While hearing an appeal against a stay order passed by the Allahabad HC last week, the judge had said, "Something is rotten in the state of Denmark, said Shakespeare in Hamlet, and it can similarly be said that something is rotten in the Allahabad high court."
This statement has not gone done well with the judges and lawyers of the Allahabad HC. "The HC has decided to file a curative petition seeking expunging of the objectionable remarks by the SC judge," highly-placed sources told rediff.com.
This decision was taken at a highly confidential closed-door meeting of 71 high court judges at Allahabad on November 27, barely 24 hours after the apex court judge blasted the HC.
It was on November 26, during the course of hearing an appeal that Justice Katju observed, "There's something rotten in the Allahabad HC. Some judges have their kith and kin practicing in the same court and within a few years of starting their practice, the sons or relatives of such judges become multi-millionaires."
He went on to add, "A lot of complaints are coming against certain judges of the Allahabad HC relating to their integrity."
What irked thousands of lawyers of the Allahabad HC bar was the fact that the SC judge ignored the corrective action that had already been taken by the court in that case. "A division bench of the Allahabad HC itself had quashed the controversial order of a single judge bench over which Justice Katju had reacted," pointed out a senior advocate of Allahabad.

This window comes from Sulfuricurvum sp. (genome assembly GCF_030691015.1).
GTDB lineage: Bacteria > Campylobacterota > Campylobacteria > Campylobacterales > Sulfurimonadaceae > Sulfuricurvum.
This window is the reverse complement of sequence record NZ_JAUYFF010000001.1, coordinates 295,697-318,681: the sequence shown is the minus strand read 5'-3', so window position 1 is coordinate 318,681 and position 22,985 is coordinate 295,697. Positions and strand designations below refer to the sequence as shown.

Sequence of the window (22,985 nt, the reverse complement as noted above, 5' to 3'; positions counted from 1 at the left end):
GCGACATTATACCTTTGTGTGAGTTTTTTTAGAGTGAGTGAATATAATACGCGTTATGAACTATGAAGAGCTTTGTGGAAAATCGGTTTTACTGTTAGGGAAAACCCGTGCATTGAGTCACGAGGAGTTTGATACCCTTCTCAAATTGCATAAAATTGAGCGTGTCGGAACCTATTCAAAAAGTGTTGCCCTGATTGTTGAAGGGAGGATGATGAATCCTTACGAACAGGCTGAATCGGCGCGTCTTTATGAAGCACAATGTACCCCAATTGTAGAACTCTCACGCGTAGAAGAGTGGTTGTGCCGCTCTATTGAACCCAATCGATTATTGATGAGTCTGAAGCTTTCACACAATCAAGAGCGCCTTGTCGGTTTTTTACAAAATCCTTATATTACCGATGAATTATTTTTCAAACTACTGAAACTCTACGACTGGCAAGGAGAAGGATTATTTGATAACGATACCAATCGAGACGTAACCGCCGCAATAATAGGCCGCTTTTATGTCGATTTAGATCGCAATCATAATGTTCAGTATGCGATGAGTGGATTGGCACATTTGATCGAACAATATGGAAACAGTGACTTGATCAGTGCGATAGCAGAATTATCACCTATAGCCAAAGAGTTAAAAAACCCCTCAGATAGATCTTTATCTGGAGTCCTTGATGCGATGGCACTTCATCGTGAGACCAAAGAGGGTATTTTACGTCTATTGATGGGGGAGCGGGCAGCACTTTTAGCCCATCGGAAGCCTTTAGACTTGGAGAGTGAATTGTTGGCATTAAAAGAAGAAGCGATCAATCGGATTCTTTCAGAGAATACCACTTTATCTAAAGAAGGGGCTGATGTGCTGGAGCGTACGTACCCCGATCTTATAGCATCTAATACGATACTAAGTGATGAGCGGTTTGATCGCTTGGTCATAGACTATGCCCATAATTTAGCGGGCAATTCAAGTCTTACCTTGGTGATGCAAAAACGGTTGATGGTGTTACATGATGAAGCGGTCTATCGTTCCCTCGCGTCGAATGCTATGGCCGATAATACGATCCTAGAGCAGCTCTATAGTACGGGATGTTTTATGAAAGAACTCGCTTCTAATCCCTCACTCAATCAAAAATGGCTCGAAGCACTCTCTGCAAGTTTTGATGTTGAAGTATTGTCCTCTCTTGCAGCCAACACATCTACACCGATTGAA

"What was even more strange was that Justice Katju's remarks came after he himself upheld the judgment of the division bench of Allahabad high court," remarked the lawyer on the condition of anonymity. "In fact, the corrective action taken by the high court should have been appreciated."
The Allahabad judges decided to send the HC registrar general to the SC to assess how best the issue could be raised before the apex court.
On being contacted, Allahabad HC Bar Association secretary P D Tripathi said, "There is no denying that some judges may be corrupt, but a sweeping statement branding the entire court as corrupt was surely not fair."